Minneapolis Star Tribune published an article on Saturday on the broadband funding, being discussion today at the Legislature. Here are the highlights. What has happened with broadband funding in MN…
To date, state funds have come slowly. Following Dayton’s promise as a candidate in 2010 to deliver border-to-border broadband connections, the Legislature under DFL control in 2014 spent $20 million on broadband expansion. In 2015, after Republicans took over the House, the Legislature coughed up another $10.6 million for the state’s new Office of Broadband Development to distribute.
The state’s investment leveraged about another $41 million in private investment. Combined, that money has helped wire 22 outstate Minnesota cities. Most are very small, like 222-population Beardsley in Big Stone County; 136-population Jupiter Township in Kittson County; and 643-population Littlefork in Koochiching County.
What’s the financial debate today…
The tax dollar tap is about to start flowing more freely. If Dayton and lawmakers can agree on broadband spending this year — a big “if” given the low expectations at the Capitol for the final work product of the politically divided Legislature — then it’s likely to fall somewhere between the $40 million sought by the House GOP and the $100 million that Dayton wants. It could end up as one of the single biggest state expenditures this year.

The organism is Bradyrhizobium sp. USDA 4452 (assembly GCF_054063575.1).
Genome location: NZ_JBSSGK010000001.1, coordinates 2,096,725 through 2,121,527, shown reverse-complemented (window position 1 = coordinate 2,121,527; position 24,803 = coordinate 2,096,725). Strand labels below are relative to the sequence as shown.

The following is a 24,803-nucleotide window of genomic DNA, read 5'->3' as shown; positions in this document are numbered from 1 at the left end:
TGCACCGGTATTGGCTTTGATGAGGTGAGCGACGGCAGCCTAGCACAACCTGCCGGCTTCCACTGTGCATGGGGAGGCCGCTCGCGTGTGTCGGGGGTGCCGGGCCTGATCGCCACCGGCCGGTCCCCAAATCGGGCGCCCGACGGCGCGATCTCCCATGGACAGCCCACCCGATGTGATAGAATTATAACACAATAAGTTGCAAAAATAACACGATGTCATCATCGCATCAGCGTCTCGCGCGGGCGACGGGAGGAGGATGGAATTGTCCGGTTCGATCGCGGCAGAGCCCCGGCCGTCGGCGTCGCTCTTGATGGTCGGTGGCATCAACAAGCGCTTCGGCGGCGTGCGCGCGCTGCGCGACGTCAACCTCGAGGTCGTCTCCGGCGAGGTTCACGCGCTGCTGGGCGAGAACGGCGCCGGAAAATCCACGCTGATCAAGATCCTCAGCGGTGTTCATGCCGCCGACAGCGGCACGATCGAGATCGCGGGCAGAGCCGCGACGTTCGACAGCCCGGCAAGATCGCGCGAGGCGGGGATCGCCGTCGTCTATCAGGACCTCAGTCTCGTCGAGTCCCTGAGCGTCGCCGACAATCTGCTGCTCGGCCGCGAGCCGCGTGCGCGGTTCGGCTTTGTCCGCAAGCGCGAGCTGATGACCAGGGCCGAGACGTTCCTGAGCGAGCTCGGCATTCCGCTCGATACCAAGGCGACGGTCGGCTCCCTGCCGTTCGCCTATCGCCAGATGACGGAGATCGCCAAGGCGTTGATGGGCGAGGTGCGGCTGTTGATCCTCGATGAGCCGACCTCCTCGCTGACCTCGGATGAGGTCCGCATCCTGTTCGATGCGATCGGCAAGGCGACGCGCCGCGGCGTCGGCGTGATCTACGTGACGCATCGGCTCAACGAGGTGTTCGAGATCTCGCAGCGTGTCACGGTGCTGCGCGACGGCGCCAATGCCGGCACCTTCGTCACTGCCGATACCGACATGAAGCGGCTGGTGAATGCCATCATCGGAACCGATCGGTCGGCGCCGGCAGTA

On top of that, Minnesota is due to get $85 million a year over six years from the federal government’s “Connect America” initiative.
The article also talks about the unserved/underserved debate. Should the money go to the areas that are in the most desperate need or should the Office of Broadband development also look to places where the connectivity is not good enough for economic development. In fact the article tells the tales of two businesses – one that has adequate service and one that does not.
But it the problem who to serve or how much to invest? If there was more to invest, clearly more options could be considered…
Senate DFLers, who have proposed $85 million for broadband expansion this year, are also looking at tweaking eligibility rules for the state grants. Dayton said last week that he’s open to the discussion — but quickly added that the higher spending amounts proposed by he and DFL allies would make those decisions easier.
“If we have sufficient money to move forward we’ll be able to make decisions on a variety of spectrums,” Dayton said. “Let’s look at and see what we can do, and then if we come back in a year or two from now and do it better, more power to us all.”